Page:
Captain Kirk thanks ‘Star Wars!’

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    From CNN:

    Captain Kirk thanks ‘Star Wars!’

    William Shatner veered into uncharted space on Saturday when he told fans the “Star Wars” sci-fi franchise deserves credit for the success of “Star Trek.”

    Shatner surprised thousands of fans attending his talk at the massive Star Trek convention in Las Vegas.

    “First of all, ‘Star Wars’ created ‘Star Trek.’ You know that?” he asked, as fans gasped and looked puzzled.

    Actually, the original TV series “Star Trek” aired from 1966 to 1969. “Star Wars” didn’t hit theaters until 1977.

    But Shatner clarified what he was saying: The blockbuster success of George Lucas’s “Star Wars” film brought “Star Trek” back to life.


    I like his logic.

    “We’ve never lost an American in space, we’re sure as hell not gonna lose one on my watch! Failure is not an option.” – Gene Kranz


    The success of Star Wars is what galvanized Michael Eisner – then in charge at Paramount – into pulling the struggling Star Trek Phase II TV series off of life support, euthanizing it gently, and turning its pilot into ST:TMP.

    The struggling status of Phase II had nothing to do with Star Trek, and everything to do with Paramount planning to use the show to launch Paramount Television Service (UPN for the ’70s!) in 1978; the Big Three networks ganged up against PTS, strong-arming advertisers into not buying ad time on it, and threatening to not renew Paramount-produced shows like Happy Days that already had prime-time slots on the existing networks. This basically killed PTS in the womb. Star Wars, followed a few months later by CE3K, made it easy to go ahead and abort PTS but keep Trek alive as a movie.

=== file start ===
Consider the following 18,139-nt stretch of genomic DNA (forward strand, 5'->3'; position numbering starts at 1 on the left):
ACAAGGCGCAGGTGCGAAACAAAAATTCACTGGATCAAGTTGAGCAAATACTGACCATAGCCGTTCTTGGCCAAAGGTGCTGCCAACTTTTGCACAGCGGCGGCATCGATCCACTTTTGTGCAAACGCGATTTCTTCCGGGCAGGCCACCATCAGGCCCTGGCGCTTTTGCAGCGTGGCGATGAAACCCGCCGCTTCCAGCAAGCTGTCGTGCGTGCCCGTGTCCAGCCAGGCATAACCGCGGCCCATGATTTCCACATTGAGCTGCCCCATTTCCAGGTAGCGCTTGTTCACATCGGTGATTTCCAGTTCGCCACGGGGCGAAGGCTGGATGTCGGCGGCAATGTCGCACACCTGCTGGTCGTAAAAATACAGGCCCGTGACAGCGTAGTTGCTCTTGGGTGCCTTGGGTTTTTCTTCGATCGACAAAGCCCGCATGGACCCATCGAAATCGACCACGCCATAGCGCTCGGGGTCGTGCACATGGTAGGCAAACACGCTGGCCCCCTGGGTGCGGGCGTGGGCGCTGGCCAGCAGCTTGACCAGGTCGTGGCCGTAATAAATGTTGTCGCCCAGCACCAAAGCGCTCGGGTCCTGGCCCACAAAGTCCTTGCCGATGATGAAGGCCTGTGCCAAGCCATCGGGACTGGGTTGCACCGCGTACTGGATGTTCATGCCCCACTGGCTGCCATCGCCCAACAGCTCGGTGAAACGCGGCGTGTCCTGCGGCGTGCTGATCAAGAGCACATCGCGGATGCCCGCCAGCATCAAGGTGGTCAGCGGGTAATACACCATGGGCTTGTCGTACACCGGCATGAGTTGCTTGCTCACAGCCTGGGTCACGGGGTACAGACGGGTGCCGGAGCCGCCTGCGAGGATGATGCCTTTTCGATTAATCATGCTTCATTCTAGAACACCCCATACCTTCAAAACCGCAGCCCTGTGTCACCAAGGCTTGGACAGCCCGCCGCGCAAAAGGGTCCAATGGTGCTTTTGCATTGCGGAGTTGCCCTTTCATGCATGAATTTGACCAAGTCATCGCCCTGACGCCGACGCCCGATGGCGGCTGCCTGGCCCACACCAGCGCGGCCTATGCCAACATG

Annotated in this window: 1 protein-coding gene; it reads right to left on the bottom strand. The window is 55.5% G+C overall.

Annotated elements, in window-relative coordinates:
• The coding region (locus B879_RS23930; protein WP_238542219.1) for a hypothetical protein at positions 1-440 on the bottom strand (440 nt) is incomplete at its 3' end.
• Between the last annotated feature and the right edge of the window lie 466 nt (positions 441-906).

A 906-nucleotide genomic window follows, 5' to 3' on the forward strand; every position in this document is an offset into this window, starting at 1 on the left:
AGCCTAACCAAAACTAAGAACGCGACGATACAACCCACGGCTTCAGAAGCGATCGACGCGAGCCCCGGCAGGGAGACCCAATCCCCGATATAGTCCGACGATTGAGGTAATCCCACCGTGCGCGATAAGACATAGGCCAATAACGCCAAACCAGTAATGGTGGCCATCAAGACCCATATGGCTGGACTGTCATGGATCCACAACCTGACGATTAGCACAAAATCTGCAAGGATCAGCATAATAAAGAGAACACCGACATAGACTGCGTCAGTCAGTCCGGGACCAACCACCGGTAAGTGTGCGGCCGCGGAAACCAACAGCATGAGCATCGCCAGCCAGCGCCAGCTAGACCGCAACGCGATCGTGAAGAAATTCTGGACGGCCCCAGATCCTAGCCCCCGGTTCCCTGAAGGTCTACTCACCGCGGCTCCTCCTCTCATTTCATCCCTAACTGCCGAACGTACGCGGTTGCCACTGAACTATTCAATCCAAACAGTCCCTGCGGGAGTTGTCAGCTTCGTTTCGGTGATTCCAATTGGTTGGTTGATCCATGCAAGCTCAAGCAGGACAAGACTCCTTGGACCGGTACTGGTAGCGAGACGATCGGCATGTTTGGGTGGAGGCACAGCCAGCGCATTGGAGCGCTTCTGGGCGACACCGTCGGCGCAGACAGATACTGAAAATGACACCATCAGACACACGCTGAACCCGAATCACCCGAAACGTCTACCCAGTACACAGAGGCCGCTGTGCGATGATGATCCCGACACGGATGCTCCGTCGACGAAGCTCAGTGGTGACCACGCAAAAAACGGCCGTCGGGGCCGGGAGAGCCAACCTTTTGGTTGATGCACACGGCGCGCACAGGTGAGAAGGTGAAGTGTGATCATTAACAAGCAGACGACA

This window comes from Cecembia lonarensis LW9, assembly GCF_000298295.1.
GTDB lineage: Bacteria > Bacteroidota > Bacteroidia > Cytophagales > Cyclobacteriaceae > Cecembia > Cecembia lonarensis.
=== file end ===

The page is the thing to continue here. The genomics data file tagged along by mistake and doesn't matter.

The network was far enough along that a preliminary graphics package for promos and sales material had been completed.

    Steve W
    Steve W
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    Huh, I didn’t know about that, I knew Paramount wanted to create a new network in the ’70s but I didn’t know why it failed. I guess they couldn’t have attempted syndication with Phase II back then like they successfully did with The Next Generation, considering there weren’t as many UHF regional and indie stations in the ’70s.


    What’s funny is, these days, that tactic would not work. We’re starting our own network, and you’re not renewing a juggernaut like Happy Days? Fine – screw you. Hey, everyone! We’ve got Star Trek AND Happy Days!

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